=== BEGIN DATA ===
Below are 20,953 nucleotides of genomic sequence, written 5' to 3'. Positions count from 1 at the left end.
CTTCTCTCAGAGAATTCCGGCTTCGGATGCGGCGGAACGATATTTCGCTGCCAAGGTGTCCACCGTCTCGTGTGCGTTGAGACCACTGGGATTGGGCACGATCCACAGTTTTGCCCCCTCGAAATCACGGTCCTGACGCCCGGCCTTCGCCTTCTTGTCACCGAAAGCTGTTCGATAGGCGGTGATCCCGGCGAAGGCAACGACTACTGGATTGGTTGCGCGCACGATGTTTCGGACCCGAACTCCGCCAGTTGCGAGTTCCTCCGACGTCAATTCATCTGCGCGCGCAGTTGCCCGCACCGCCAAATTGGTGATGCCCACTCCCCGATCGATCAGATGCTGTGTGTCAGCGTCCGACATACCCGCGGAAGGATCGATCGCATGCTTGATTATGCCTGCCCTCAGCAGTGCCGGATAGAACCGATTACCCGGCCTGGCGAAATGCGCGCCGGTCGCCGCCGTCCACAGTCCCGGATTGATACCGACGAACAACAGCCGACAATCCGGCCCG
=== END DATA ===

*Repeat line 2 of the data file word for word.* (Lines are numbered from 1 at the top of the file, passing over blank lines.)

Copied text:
CTTCTCTCAGAGAATTCCGGCTTCGGATGCGGCGGAACGATATTTCGCTGCCAAGGTGTCCACCGTCTCGTGTGCGTTGAGACCACTGGGATTGGGCACGATCCACAGTTTTGCCCCCTCGAAATCACGGTCCTGACGCCCGGCCTTCGCCTTCTTGTCACCGAAAGCTGTTCGATAGGCGGTGATCCCGGCGAAGGCAACGACTACTGGATTGGTTGCGCGCACGATGTTTCGGACCCGAACTCCGCCAGTTGCGAGTTCCTCCGACGTCAATTCATCTGCGCGCGCAGTTGCCCGCACCGCCAAATTGGTGATGCCCACTCCCCGATCGATCAGATGCTGTGTGTCAGCGTCCGACATACCCGCGGAAGGATCGATCGCATGCTTGATTATGCCTGCCCTCAGCAGTGCCGGATAGAACCGATTACCCGGCCTGGCGAAATGCGCGCCGGTCGCCGCCGTCCACAGTCCCGGATTGATACCGACGAACAACAGCCGACAATCCGGCCCG